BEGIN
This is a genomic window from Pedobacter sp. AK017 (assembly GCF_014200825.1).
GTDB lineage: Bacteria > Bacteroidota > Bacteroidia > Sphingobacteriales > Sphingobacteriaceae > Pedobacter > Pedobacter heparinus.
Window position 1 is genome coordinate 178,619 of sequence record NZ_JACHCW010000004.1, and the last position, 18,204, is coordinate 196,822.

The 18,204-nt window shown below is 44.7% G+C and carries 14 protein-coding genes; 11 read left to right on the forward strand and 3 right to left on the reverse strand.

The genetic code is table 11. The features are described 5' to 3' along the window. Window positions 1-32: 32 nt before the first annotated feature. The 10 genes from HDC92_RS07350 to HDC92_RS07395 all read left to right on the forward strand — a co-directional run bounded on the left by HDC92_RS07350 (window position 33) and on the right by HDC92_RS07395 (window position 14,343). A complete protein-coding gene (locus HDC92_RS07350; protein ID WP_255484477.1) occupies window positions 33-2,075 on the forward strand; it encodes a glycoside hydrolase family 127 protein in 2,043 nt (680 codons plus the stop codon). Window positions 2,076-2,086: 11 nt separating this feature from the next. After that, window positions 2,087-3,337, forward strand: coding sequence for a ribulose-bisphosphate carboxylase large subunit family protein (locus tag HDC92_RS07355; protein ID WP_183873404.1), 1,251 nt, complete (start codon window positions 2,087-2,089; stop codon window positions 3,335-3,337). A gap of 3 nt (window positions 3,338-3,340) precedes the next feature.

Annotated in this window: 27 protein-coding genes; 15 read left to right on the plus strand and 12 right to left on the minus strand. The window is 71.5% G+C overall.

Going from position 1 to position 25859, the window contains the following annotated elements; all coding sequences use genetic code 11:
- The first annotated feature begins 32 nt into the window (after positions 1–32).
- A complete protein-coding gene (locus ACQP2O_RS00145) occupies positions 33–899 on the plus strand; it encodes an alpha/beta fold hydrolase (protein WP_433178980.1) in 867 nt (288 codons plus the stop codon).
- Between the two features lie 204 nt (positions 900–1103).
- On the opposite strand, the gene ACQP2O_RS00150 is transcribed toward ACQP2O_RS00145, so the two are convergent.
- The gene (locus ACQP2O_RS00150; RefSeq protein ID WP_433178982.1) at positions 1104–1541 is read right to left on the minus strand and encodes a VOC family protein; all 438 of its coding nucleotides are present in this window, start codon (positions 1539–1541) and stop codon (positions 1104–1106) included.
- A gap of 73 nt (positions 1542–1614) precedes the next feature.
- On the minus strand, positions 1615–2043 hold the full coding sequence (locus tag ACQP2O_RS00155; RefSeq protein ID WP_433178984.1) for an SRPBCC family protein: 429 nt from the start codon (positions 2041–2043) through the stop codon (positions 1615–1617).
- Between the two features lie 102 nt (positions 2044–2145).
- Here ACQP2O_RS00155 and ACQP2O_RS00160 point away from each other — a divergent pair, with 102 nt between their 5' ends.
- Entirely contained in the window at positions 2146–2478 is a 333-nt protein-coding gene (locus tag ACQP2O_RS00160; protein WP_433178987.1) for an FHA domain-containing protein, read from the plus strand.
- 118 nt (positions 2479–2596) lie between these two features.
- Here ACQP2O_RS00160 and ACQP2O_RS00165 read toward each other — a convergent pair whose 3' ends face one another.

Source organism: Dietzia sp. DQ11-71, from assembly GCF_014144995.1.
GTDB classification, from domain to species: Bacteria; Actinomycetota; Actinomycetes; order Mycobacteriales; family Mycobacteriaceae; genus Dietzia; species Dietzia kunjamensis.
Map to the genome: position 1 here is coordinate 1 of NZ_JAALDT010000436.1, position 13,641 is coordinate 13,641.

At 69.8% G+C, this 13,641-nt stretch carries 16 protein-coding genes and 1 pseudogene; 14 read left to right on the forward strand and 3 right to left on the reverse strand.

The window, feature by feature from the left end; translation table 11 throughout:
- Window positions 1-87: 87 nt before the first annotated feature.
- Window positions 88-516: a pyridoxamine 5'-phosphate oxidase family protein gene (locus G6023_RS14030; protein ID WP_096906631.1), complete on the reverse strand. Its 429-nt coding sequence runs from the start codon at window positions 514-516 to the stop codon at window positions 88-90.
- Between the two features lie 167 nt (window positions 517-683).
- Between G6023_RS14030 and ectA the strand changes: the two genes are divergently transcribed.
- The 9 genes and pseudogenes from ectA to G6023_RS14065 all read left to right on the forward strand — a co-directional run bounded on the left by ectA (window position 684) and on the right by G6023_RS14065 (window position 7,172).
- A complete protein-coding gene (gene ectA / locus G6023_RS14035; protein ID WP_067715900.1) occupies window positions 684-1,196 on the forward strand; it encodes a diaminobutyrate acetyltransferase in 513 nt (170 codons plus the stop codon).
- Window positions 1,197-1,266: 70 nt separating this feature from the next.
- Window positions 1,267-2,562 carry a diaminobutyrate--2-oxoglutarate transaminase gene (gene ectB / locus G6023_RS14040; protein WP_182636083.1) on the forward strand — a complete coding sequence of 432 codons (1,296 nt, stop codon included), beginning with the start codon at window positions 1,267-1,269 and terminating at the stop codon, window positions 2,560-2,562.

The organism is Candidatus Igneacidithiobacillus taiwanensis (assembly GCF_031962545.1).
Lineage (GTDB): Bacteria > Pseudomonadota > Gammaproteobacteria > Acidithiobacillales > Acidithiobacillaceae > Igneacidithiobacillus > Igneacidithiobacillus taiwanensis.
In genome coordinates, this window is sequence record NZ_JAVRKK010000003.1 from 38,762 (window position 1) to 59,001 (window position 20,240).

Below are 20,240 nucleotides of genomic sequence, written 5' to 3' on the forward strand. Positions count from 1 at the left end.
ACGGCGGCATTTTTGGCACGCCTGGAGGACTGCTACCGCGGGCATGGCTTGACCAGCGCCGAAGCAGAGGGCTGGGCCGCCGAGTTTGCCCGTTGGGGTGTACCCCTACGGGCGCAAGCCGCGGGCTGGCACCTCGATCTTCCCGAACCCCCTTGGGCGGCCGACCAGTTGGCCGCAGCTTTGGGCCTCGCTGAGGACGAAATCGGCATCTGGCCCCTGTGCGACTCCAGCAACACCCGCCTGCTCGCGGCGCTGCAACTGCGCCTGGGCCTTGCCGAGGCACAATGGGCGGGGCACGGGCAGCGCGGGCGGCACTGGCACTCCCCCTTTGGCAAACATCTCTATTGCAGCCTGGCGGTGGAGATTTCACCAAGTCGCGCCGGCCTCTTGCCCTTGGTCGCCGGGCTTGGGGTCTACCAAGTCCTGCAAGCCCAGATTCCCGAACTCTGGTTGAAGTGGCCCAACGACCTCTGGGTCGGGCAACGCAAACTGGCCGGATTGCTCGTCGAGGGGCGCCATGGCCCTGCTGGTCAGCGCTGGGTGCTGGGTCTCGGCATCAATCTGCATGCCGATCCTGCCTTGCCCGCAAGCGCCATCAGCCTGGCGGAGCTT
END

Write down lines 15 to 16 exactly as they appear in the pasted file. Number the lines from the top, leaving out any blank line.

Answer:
- Between the two features lie 102 nt (positions 2044–2145).
- Here ACQP2O_RS00155 and ACQP2O_RS00160 point away from each other — a divergent pair, with 102 nt between their 5' ends.